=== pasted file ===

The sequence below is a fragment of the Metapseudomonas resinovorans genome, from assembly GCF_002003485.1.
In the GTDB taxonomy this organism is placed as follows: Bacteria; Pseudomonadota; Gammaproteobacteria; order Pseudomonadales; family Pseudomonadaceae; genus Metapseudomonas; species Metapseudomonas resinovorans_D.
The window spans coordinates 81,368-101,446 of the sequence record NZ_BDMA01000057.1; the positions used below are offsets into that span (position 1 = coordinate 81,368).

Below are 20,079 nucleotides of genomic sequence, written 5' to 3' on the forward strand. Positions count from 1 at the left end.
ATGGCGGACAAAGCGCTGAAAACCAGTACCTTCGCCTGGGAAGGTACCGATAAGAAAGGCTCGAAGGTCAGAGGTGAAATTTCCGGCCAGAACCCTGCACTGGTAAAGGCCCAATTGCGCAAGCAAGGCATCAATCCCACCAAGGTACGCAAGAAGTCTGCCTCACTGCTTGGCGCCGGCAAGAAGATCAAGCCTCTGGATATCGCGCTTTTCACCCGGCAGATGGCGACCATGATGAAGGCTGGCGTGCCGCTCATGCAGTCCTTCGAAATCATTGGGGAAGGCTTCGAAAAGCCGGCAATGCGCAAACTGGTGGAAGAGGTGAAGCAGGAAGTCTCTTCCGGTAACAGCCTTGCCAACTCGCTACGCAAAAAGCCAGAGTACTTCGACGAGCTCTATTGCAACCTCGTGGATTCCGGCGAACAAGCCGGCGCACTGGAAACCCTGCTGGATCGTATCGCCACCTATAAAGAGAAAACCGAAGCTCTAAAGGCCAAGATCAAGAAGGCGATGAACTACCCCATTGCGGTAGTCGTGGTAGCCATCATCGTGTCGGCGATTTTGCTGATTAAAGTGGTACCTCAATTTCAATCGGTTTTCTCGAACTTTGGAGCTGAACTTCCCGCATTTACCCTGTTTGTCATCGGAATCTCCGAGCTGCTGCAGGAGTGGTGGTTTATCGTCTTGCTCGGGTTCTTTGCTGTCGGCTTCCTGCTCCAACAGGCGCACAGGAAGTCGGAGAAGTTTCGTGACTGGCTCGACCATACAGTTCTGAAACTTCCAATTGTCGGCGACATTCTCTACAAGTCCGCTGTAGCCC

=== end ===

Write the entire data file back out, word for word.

The sequence below is a fragment of the Metapseudomonas resinovorans genome, from assembly GCF_002003485.1.
In the GTDB taxonomy this organism is placed as follows: Bacteria; Pseudomonadota; Gammaproteobacteria; order Pseudomonadales; family Pseudomonadaceae; genus Metapseudomonas; species Metapseudomonas resinovorans_D.
The window spans coordinates 81,368-101,446 of the sequence record NZ_BDMA01000057.1; the positions used below are offsets into that span (position 1 = coordinate 81,368).

Below are 20,079 nucleotides of genomic sequence, written 5' to 3' on the forward strand. Positions count from 1 at the left end.
ATGGCGGACAAAGCGCTGAAAACCAGTACCTTCGCCTGGGAAGGTACCGATAAGAAAGGCTCGAAGGTCAGAGGTGAAATTTCCGGCCAGAACCCTGCACTGGTAAAGGCCCAATTGCGCAAGCAAGGCATCAATCCCACCAAGGTACGCAAGAAGTCTGCCTCACTGCTTGGCGCCGGCAAGAAGATCAAGCCTCTGGATATCGCGCTTTTCACCCGGCAGATGGCGACCATGATGAAGGCTGGCGTGCCGCTCATGCAGTCCTTCGAAATCATTGGGGAAGGCTTCGAAAAGCCGGCAATGCGCAAACTGGTGGAAGAGGTGAAGCAGGAAGTCTCTTCCGGTAACAGCCTTGCCAACTCGCTACGCAAAAAGCCAGAGTACTTCGACGAGCTCTATTGCAACCTCGTGGATTCCGGCGAACAAGCCGGCGCACTGGAAACCCTGCTGGATCGTATCGCCACCTATAAAGAGAAAACCGAAGCTCTAAAGGCCAAGATCAAGAAGGCGATGAACTACCCCATTGCGGTAGTCGTGGTAGCCATCATCGTGTCGGCGATTTTGCTGATTAAAGTGGTACCTCAATTTCAATCGGTTTTCTCGAACTTTGGAGCTGAACTTCCCGCATTTACCCTGTTTGTCATCGGAATCTCCGAGCTGCTGCAGGAGTGGTGGTTTATCGTCTTGCTCGGGTTCTTTGCTGTCGGCTTCCTGCTCCAACAGGCGCACAGGAAGTCGGAGAAGTTTCGTGACTGGCTCGACCATACAGTTCTGAAACTTCCAATTGTCGGCGACATTCTCTACAAGTCCGCTGTAGCCC